Kanisha is a Christian writer/author based in Augusta, GA. Other than CurlyNikki.com, she has also written for BlackNaps.organd Devozine, and has authored a book of poetry entitled, "Love Letters from the Master." Kanisha can be contacted for business inquiries at [email protected] 

By Nikki Igbo

By now, most, if not all have heard about the Equifax data breach in which hackers gained access to potentially 143 million consumers’ sensitive data including social security numbers and driver’s license numbers. Based in Atlanta, Equifax is the oldest of the three biggest American consumer credit reporting agencies. Its breach did not take place in a vacuum.


Arby’s, a national fast food chain, had malware placed on payment systems at various locations. Dun & Bradstreet leaked personal contact information on millions of employees at U.S. Department of Defense, the U.S. Postal Service, CVS Health, Wal-Mart and AT&T. Nearly 5 million users ofAmerica’s JobLink across ten states had personal information compromised. Identity thieves also snatched personal information for up to 100,000 taxpayers through the IRS Data Retrieval Tool which is used to complete the Free Application for Federal Student Aid (FAFSA). Those are just a few examples from 2017 alone.

Last year, consumers lost nearly $16 billion as a result of identity theft and fraud.Obviously, data breaches can be expected to be a regular occurrence in our brave, new digitized world. But you don’t have to sit back and wait to be victimized. Here are steps you can take to protect yourself after (and sometimes before) a breach occurs. 


  1. Keep a close watch over your finances. You should always keep track of what is moving in and out of your bank and credit card accounts. Match your receipts to your account ledgers daily and weekly; keep an eye out for oddities or discrepancies. Whether hackers are afoot or not, banks often make mistakes. You can even sign up for a credit or identity-monitoring service to make supervision easier.

  2. Take inventory of what was stolen. If a breach has occurred, make sure you know exactly what was stolen. If it was a simple leak of names or mailing addresses then you have nothing to worry about. A stolen email address will likely result in increased spam. Birth dates and drivers’ license numbers can be sensitive if taken along with your name and other contact information. Stolen payment cards and/or social security numbers will definitely require more action and attention on your part.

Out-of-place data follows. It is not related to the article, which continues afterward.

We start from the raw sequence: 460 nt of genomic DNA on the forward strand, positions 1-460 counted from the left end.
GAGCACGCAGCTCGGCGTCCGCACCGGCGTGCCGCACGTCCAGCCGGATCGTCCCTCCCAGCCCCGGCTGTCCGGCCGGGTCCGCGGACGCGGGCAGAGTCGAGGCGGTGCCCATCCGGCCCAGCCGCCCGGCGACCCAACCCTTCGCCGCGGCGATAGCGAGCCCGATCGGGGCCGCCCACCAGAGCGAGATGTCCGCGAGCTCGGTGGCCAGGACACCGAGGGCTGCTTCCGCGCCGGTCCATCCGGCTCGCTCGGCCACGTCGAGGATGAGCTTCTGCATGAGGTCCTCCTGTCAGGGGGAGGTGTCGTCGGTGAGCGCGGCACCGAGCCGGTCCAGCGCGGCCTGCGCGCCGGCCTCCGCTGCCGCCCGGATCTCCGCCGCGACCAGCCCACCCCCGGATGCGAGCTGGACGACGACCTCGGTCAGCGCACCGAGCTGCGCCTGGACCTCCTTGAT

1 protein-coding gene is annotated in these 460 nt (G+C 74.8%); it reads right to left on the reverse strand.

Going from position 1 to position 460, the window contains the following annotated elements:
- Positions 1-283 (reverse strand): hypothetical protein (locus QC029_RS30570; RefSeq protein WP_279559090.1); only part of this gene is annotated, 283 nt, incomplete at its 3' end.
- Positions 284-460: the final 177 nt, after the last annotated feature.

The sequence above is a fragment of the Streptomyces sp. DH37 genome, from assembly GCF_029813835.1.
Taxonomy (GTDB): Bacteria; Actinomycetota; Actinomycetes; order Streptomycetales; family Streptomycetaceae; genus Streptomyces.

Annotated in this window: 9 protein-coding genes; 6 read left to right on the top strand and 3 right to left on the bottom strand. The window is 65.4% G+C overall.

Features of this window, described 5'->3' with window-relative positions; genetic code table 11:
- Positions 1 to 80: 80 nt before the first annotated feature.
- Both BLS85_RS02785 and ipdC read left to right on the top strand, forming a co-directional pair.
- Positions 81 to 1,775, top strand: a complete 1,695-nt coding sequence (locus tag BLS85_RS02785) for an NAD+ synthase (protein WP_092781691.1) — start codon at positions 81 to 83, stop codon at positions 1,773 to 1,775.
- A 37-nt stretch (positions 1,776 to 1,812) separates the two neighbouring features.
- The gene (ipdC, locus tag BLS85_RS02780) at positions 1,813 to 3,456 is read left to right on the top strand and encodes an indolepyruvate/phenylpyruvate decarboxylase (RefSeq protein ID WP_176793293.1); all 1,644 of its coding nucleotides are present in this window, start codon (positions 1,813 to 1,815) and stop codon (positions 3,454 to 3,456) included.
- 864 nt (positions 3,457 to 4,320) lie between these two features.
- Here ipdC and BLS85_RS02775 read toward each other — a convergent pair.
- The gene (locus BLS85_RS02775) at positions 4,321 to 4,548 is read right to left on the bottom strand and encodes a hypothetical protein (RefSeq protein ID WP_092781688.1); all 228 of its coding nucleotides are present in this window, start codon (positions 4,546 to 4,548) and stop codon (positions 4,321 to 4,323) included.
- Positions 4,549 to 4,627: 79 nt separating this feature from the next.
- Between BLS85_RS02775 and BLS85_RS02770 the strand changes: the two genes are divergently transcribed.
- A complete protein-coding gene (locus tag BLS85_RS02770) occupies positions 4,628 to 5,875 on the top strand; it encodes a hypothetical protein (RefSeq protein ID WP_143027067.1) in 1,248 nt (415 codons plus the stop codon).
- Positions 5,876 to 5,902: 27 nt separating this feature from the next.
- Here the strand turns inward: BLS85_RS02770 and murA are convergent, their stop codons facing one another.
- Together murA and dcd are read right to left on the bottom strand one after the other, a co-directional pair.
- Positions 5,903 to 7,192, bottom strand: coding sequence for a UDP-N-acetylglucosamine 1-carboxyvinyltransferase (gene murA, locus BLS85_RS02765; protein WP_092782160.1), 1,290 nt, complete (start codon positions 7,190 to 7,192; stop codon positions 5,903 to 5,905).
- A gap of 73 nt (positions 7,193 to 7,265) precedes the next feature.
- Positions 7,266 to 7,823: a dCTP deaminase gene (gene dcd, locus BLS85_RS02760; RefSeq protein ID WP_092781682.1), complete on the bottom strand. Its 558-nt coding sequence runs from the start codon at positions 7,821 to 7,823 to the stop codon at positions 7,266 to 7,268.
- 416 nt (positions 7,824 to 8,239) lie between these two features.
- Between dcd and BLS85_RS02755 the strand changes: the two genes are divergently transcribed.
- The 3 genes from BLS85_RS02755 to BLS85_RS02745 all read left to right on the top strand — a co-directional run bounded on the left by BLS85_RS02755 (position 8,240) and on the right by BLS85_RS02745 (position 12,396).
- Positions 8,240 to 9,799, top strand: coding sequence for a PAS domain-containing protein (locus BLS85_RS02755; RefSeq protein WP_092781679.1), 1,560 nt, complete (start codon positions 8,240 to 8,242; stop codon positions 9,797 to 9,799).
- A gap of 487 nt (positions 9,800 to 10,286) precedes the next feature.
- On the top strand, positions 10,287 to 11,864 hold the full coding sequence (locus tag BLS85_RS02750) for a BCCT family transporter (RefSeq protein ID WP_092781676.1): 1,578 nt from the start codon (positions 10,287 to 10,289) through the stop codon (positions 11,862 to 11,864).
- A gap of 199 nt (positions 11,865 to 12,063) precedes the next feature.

3. Change/update your passwords.  Any compromised account passwords should be changed immediately. Make sure you always create strong passwords which contain at least 15 characters and include all four types of characters (upper-case letters, lower-case letters, punctuation marks/special characters, numerals).   Do not use names, birthdays or references to any personal interest that are potentially easy to guess. Never reuse passwords for multiple accounts.

  4. Alert any relevant financial institutions. If your payment card information was stolen, contact the issuer and understand that you are not liable.  More often than not, you will receive a call or notice from your card issuer if they notice suspicious activity first. Any fraudulent charges made against your card will be negated and you’ll be issued a new card. You’ll also want to contact credit reporting agencies to make sure your credit score is not adversely affected.

  5. Make any necessary reports to the proper authorities. If your social security number has been compromised, then you’ll want to notify Equifax, TransUnionand Experian(credit reporting agencies), the IRS, the Federal Trade Commission, your local police (if you want a new social security number), and the Internet Crime Complaint Center (who can alert all other law enforcement agencies). 

Have you had to deal with identity theft or a breach or your personal information? 


Nikki Igbo is an Atlanta-based freelance writer and political junkie. She holds a Bachelor of Fine Arts in Political Science from California State University at Fullerton and a Masters in Fine Arts of Writing at Savannah College of Art and Design. When not staring in disbelief at the antics unfolding on CSPAN, she enjoys philosophical arguments with her husband, 70's era music and any excuse to craft with glitter. Feel free to check out her freelance services at nikigbo.com and stalk her on twitter @nikigbo or Instagram at @nikigbo.